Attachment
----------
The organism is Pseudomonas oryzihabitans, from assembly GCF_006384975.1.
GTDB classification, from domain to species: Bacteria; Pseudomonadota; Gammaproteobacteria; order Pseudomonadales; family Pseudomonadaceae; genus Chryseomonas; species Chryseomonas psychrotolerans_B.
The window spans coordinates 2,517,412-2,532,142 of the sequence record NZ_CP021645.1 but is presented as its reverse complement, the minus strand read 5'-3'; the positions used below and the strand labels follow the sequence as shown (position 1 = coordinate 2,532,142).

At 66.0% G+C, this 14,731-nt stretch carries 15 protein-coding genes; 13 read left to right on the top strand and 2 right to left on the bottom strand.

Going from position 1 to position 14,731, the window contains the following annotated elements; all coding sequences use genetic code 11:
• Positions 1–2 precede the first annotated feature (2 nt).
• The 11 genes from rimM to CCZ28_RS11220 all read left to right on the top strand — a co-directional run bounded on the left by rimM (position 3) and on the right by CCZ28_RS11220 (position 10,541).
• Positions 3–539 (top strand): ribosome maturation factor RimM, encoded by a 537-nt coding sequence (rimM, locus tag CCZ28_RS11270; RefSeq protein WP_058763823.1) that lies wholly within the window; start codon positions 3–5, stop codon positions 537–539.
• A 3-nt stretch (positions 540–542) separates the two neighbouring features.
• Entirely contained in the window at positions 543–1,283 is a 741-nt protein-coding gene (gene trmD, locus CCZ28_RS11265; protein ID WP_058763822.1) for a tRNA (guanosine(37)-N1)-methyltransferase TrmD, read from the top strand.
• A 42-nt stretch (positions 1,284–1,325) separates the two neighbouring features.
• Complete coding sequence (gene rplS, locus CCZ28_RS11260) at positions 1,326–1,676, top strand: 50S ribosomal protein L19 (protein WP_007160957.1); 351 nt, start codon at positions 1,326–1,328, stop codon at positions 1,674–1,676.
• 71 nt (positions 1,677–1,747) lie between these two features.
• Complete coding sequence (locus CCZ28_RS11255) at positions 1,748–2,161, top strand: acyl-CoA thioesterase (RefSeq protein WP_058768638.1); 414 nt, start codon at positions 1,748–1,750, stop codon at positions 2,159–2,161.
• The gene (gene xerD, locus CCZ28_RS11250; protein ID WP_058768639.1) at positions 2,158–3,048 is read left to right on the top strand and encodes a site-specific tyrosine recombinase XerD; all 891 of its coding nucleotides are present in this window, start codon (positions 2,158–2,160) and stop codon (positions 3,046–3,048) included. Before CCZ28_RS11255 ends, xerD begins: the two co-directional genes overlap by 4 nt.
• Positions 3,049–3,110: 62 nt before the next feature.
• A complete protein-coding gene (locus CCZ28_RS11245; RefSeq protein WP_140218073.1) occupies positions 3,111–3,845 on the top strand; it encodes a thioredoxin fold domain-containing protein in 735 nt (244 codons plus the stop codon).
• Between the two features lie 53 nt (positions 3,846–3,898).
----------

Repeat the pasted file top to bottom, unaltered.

The organism is Pseudomonas oryzihabitans, from assembly GCF_006384975.1.
GTDB classification, from domain to species: Bacteria; Pseudomonadota; Gammaproteobacteria; order Pseudomonadales; family Pseudomonadaceae; genus Chryseomonas; species Chryseomonas psychrotolerans_B.
The window spans coordinates 2,517,412-2,532,142 of the sequence record NZ_CP021645.1 but is presented as its reverse complement, the minus strand read 5'-3'; the positions used below and the strand labels follow the sequence as shown (position 1 = coordinate 2,532,142).

At 66.0% G+C, this 14,731-nt stretch carries 15 protein-coding genes; 13 read left to right on the top strand and 2 right to left on the bottom strand.

Going from position 1 to position 14,731, the window contains the following annotated elements; all coding sequences use genetic code 11:
• Positions 1–2 precede the first annotated feature (2 nt).
• The 11 genes from rimM to CCZ28_RS11220 all read left to right on the top strand — a co-directional run bounded on the left by rimM (position 3) and on the right by CCZ28_RS11220 (position 10,541).
• Positions 3–539 (top strand): ribosome maturation factor RimM, encoded by a 537-nt coding sequence (rimM, locus tag CCZ28_RS11270; RefSeq protein WP_058763823.1) that lies wholly within the window; start codon positions 3–5, stop codon positions 537–539.
• A 3-nt stretch (positions 540–542) separates the two neighbouring features.
• Entirely contained in the window at positions 543–1,283 is a 741-nt protein-coding gene (gene trmD, locus CCZ28_RS11265; protein ID WP_058763822.1) for a tRNA (guanosine(37)-N1)-methyltransferase TrmD, read from the top strand.
• A 42-nt stretch (positions 1,284–1,325) separates the two neighbouring features.
• Complete coding sequence (gene rplS, locus CCZ28_RS11260) at positions 1,326–1,676, top strand: 50S ribosomal protein L19 (protein WP_007160957.1); 351 nt, start codon at positions 1,326–1,328, stop codon at positions 1,674–1,676.
• 71 nt (positions 1,677–1,747) lie between these two features.
• Complete coding sequence (locus CCZ28_RS11255) at positions 1,748–2,161, top strand: acyl-CoA thioesterase (RefSeq protein WP_058768638.1); 414 nt, start codon at positions 1,748–1,750, stop codon at positions 2,159–2,161.
• The gene (gene xerD, locus CCZ28_RS11250; protein ID WP_058768639.1) at positions 2,158–3,048 is read left to right on the top strand and encodes a site-specific tyrosine recombinase XerD; all 891 of its coding nucleotides are present in this window, start codon (positions 2,158–2,160) and stop codon (positions 3,046–3,048) included. Before CCZ28_RS11255 ends, xerD begins: the two co-directional genes overlap by 4 nt.
• Positions 3,049–3,110: 62 nt before the next feature.
• A complete protein-coding gene (locus CCZ28_RS11245; RefSeq protein WP_140218073.1) occupies positions 3,111–3,845 on the top strand; it encodes a thioredoxin fold domain-containing protein in 735 nt (244 codons plus the stop codon).
• Between the two features lie 53 nt (positions 3,846–3,898).